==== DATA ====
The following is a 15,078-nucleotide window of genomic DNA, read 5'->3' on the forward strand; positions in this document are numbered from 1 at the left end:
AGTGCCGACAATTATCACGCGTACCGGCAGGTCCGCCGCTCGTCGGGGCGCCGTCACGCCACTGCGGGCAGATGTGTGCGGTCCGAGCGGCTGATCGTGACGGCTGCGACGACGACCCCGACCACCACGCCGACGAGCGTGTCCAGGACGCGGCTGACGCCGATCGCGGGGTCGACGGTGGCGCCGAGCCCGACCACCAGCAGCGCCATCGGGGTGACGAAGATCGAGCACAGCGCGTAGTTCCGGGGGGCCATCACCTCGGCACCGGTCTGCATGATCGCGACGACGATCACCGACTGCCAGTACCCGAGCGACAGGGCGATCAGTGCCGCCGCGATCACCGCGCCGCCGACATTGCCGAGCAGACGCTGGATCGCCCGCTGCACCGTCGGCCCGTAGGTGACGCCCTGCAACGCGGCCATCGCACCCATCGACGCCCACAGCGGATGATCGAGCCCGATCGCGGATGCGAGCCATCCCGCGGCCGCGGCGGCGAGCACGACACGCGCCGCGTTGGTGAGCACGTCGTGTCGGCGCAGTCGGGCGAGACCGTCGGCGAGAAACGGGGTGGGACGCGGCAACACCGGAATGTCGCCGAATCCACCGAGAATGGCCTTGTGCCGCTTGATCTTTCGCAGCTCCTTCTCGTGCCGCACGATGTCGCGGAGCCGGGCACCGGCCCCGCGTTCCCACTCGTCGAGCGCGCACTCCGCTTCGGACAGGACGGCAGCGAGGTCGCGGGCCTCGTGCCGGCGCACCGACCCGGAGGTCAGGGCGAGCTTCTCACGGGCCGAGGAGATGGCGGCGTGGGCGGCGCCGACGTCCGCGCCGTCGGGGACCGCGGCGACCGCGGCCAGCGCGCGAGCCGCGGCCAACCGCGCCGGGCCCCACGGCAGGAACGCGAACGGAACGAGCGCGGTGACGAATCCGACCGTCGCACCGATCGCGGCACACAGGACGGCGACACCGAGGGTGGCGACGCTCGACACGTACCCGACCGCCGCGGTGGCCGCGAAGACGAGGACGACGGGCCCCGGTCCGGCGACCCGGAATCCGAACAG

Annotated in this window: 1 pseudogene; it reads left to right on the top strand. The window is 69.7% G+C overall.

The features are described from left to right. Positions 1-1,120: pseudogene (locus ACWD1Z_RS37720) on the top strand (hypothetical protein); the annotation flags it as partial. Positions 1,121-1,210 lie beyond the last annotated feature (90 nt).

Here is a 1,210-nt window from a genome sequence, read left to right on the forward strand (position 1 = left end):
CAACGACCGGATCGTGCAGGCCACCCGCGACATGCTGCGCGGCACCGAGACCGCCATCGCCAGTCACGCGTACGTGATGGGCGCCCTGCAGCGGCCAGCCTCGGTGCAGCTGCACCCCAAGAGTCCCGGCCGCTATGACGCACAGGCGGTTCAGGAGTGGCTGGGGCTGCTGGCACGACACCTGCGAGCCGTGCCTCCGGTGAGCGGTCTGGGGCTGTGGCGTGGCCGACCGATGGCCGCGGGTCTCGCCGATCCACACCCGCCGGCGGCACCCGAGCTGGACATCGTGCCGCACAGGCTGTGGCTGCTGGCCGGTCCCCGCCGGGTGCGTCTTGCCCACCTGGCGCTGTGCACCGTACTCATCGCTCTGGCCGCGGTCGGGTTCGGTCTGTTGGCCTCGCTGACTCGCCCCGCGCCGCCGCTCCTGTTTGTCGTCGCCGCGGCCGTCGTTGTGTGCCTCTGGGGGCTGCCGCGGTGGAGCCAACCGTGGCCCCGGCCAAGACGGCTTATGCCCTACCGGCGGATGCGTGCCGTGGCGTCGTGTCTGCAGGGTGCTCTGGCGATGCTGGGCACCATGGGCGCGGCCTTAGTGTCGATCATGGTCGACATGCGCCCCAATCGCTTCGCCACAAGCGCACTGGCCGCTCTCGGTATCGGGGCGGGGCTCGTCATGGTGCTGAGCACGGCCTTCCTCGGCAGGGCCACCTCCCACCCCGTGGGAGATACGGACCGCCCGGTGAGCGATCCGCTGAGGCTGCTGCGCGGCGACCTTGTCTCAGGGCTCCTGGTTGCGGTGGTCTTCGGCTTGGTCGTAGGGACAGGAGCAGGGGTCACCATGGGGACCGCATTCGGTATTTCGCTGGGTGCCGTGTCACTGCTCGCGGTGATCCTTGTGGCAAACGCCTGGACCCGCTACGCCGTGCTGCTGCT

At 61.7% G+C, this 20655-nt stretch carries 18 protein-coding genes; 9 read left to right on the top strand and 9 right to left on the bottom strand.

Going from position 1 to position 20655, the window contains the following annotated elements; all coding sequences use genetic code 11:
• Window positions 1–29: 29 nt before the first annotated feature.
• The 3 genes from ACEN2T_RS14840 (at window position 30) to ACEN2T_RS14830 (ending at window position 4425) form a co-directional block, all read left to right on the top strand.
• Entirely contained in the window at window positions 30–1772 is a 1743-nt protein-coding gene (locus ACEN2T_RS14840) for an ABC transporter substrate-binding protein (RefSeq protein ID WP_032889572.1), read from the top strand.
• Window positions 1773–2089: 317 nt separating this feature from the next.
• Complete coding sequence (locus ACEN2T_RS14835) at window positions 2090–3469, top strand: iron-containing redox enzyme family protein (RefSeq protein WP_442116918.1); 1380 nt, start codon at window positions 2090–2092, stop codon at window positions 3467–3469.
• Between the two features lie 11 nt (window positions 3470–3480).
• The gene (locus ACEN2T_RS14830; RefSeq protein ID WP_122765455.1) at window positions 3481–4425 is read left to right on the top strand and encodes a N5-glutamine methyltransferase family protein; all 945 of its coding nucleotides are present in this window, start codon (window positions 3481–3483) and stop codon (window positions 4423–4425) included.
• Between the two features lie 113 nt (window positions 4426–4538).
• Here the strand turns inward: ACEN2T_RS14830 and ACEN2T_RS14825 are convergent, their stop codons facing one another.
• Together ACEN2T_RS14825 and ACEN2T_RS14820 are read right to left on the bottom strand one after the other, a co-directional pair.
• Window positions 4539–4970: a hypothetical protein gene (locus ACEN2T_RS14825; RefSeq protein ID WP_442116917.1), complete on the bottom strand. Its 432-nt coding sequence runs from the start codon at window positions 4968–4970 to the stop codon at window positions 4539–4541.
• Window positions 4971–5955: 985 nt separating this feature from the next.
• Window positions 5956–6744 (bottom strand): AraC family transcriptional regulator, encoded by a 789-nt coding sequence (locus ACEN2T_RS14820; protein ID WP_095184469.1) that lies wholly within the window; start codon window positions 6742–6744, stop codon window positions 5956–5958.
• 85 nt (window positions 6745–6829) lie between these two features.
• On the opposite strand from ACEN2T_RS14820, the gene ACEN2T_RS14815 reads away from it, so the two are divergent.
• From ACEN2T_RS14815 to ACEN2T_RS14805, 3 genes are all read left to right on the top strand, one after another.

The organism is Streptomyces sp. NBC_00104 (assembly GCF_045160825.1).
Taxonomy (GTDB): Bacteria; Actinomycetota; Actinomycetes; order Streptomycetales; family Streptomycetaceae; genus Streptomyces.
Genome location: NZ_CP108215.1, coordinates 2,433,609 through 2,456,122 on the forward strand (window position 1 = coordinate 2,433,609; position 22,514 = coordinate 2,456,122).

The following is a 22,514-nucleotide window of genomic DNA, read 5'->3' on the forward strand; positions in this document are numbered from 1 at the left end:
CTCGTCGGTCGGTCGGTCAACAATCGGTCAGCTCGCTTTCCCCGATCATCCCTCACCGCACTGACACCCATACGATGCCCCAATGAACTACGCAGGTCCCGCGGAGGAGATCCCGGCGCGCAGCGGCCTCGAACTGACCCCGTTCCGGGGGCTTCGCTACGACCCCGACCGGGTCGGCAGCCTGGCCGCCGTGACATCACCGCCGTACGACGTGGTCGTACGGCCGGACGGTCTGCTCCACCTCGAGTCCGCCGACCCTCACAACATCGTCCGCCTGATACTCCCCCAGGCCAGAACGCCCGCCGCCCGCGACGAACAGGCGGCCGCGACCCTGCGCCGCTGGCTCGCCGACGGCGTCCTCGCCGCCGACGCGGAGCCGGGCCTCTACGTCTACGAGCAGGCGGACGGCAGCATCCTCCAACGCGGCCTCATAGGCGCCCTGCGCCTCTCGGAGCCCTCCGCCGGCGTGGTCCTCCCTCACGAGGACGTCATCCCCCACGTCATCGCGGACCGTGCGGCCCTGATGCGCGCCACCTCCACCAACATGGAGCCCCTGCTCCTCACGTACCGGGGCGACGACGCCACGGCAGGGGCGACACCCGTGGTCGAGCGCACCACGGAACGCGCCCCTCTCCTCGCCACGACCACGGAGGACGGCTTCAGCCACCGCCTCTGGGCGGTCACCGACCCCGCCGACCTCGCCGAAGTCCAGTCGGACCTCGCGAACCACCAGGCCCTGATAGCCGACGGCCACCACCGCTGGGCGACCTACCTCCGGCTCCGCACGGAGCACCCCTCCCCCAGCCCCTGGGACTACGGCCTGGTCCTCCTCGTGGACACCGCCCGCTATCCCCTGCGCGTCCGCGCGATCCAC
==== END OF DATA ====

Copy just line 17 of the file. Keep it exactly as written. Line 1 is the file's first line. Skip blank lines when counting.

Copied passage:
• Here the strand turns inward: ACEN2T_RS14830 and ACEN2T_RS14825 are convergent, their stop codons facing one another.